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Governing Canada is a complicated business. The to-do list is enormous, ranging from basic needs like local buses and mail delivery to sophisticated activities such as international finance and nuclear energy. Private companies support some activities, but about 400 government business enterprises do much of the rest.
These 'for-profit' organizations are run more like businesses but are owned by the governments that created them. Federal organizations also support activities not typically provided by the private sector, such as delivering mail through Canada Post or helping Canadians own homes through the Canada Mortgage and Housing Corporation. They monitor nuclear energy use at Atomic Energy of Canada, and buy and sell land at Canada Lands Company. They also print, regulate and trade our currency at the Royal Canadian Mint and the Bank of Canada.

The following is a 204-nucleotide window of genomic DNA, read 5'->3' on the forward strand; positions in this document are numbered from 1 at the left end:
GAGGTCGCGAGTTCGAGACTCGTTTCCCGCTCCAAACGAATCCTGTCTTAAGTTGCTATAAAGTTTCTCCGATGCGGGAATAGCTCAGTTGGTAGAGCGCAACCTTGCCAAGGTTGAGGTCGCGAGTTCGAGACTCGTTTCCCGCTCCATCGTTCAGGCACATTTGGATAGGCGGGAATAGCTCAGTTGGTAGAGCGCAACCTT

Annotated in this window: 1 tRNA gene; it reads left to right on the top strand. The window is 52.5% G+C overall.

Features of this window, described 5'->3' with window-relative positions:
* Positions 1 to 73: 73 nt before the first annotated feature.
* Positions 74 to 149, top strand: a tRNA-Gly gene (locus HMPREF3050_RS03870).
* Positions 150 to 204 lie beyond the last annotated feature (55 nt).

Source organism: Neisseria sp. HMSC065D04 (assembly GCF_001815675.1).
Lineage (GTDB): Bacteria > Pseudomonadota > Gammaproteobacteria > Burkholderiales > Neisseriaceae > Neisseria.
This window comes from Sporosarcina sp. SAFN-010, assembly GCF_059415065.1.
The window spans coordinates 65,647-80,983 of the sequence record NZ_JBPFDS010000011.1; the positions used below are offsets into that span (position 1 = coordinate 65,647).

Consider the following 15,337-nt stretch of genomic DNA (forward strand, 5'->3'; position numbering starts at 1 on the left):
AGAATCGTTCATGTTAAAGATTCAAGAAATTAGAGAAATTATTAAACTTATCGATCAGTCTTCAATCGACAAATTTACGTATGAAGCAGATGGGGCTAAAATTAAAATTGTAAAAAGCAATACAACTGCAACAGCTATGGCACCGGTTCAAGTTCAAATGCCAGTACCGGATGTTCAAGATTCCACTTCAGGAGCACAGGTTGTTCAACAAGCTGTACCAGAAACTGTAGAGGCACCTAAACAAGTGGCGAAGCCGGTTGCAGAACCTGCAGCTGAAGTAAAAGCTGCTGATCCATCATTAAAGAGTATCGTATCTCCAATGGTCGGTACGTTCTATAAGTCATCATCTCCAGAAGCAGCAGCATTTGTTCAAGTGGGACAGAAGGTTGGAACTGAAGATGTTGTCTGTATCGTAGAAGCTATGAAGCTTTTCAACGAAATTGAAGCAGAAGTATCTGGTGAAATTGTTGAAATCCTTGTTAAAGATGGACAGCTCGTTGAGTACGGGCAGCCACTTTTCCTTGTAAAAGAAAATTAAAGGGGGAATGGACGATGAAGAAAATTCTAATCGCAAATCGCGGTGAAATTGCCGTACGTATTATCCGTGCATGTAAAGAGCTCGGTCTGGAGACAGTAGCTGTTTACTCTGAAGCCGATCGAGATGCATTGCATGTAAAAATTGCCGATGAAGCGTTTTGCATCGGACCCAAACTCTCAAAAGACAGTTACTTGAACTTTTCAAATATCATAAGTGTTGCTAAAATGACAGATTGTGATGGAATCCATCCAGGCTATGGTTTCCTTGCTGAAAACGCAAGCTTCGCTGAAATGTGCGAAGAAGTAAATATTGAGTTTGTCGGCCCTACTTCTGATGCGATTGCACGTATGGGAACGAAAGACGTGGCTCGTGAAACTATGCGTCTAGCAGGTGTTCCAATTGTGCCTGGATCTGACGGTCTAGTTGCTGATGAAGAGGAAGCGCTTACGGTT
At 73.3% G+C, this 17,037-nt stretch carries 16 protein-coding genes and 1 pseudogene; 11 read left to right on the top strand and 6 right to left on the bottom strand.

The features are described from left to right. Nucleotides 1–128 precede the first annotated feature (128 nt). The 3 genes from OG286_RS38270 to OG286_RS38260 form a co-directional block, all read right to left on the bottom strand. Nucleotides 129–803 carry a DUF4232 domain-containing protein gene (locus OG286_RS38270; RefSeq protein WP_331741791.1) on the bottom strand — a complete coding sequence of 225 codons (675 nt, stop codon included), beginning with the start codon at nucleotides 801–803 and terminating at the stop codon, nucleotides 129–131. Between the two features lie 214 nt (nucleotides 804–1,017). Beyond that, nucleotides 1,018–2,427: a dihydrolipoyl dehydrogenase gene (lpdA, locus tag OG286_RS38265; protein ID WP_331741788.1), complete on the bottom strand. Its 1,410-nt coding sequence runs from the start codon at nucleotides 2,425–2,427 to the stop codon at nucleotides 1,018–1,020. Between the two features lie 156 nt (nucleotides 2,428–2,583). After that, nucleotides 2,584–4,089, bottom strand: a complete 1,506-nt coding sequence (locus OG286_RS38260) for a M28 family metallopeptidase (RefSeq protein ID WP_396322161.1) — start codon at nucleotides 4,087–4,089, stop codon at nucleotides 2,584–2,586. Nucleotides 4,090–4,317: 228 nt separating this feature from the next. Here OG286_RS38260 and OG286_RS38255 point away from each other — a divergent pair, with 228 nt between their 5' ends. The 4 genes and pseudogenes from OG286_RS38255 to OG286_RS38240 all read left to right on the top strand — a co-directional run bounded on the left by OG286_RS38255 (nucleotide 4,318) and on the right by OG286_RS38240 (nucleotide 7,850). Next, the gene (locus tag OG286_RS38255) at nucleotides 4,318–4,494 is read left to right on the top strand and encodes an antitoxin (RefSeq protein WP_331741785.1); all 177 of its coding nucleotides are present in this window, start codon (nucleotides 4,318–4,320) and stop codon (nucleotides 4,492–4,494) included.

Government business enterprises also sell specific goods and services to Canadians. The sale of lottery tickets, beer and liquor is largely done through provincial/territorial government business enterprises. And when Canadians power their homes or take the bus to work, they are using local government-owned companies in many cases.
Not all are money-makers. For example, since electricity and public transportation are so essential to Canadians, local government business enterprises generally charge prices close to or below the cost of production. Though collectively generating more than $16 billion in revenues in 2002, these companies made only minor profits or operated at a loss.
Conversely, provincial and territorial government business enterprises earned profits of $13.3 billion in 2003, with more than 75% generated by lotteries, gaming businesses and alcohol sales. Though federal government business enterprises earned a profit of $6.9 billion in 2003, almost all of it came from financial enterprises like the Bank of Canada and the Exchange Fund Account, which trade currency and gold.